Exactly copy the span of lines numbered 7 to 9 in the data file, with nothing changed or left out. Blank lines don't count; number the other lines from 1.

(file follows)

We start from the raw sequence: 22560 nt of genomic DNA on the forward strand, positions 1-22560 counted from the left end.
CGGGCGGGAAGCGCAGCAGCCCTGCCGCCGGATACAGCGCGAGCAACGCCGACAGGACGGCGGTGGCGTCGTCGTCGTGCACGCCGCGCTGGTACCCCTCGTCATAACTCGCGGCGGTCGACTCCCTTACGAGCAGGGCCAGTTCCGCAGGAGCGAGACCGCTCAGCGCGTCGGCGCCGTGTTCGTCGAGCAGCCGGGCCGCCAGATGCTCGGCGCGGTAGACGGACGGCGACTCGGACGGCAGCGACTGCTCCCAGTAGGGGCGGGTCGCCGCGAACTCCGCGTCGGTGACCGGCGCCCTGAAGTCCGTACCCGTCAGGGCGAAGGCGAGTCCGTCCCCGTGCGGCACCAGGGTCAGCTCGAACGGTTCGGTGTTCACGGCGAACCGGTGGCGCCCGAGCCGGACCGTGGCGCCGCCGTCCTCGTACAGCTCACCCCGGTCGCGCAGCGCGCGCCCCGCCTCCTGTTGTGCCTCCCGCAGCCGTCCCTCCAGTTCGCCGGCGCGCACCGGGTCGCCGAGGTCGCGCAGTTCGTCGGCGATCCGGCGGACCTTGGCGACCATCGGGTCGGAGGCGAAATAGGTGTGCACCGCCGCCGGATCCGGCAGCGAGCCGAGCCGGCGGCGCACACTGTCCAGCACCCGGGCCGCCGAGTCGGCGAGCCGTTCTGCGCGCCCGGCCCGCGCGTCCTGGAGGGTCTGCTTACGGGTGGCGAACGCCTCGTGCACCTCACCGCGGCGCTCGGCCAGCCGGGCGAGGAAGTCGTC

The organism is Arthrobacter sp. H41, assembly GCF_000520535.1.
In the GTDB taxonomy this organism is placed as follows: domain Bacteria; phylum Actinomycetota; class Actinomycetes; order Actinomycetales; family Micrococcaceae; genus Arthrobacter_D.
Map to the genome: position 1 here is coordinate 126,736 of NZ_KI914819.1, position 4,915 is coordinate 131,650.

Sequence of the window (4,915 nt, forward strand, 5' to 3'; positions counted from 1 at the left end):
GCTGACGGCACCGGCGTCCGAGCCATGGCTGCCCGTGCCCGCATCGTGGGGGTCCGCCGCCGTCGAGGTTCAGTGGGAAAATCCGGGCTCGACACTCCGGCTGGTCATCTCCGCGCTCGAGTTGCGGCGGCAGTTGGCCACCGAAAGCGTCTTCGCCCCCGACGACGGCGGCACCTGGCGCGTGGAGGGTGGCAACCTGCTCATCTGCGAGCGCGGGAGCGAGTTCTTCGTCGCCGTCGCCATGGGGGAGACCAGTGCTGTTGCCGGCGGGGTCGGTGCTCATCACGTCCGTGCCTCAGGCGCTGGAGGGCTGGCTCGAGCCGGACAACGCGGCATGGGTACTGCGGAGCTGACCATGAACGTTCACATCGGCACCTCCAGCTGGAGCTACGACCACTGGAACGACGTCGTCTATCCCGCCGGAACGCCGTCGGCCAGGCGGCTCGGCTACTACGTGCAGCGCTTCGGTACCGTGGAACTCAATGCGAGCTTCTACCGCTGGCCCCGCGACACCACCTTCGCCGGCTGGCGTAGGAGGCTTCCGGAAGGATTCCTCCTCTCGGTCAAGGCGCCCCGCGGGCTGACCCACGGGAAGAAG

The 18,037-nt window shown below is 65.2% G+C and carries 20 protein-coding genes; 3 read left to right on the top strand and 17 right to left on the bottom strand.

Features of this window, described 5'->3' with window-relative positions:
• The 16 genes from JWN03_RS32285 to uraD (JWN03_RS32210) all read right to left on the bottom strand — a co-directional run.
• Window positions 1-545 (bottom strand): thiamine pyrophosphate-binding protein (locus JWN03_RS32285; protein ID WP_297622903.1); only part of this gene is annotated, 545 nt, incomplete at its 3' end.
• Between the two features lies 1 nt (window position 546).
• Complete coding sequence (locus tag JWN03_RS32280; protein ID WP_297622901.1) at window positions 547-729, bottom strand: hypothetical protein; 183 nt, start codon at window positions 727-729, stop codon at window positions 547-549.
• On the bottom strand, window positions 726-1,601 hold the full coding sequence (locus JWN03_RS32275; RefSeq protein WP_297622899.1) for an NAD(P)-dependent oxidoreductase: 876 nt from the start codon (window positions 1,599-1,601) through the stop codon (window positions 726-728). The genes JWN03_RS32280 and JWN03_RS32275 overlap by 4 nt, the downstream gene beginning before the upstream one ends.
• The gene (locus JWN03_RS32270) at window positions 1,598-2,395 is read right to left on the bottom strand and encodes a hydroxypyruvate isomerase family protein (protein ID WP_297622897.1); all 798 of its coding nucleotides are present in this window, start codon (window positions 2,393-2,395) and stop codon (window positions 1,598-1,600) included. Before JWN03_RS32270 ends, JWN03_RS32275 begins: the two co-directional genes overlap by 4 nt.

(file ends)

GCTGACGGCACCGGCGTCCGAGCCATGGCTGCCCGTGCCCGCATCGTGGGGGTCCGCCGCCGTCGAGGTTCAGTGGGAAAATCCGGGCTCGACACTCCGGCTGGTCATCTCCGCGCTCGAGTTGCGGCGGCAGTTGGCCACCGAAAGCGTCTTCGCCCCCGACGACGGCGGCACCTGGCGCGTGGAGGGTGGCAACCTGCTCATCTGCGAGCGCGGGAGCGAGTTCTTCGTCGCCGTCGCCATGGGGGAGACCAGTGCTGTTGCCGGCGGGGTCGGTGCTCATCACGTCCGTGCCTCAGGCGCTGGAGGGCTGGCTCGAGCCGGACAACGCGGCATGGGTACTGCGGAGCTGACCATGAACGTTCACATCGGCACCTCCAGCTGGAGCTACGACCACTGGAACGACGTCGTCTATCCCGCCGGAACGCCGTCGGCCAGGCGGCTCGGCTACTACGTGCAGCGCTTCGGTACCGTGGAACTCAATGCGAGCTTCTACCGCTGGCCCCGCGACACCACCTTCGCCGGCTGGCGTAGGAGGCTTCCGGAAGGATTCCTCCTCTCGGTCAAGGCGCCCCGCGGGCTGACCCACGGGAAGAAG

The 18,037-nt window shown below is 65.2% G+C and carries 20 protein-coding genes; 3 read left to right on the top strand and 17 right to left on the bottom strand.

Features of this window, described 5'->3' with window-relative positions: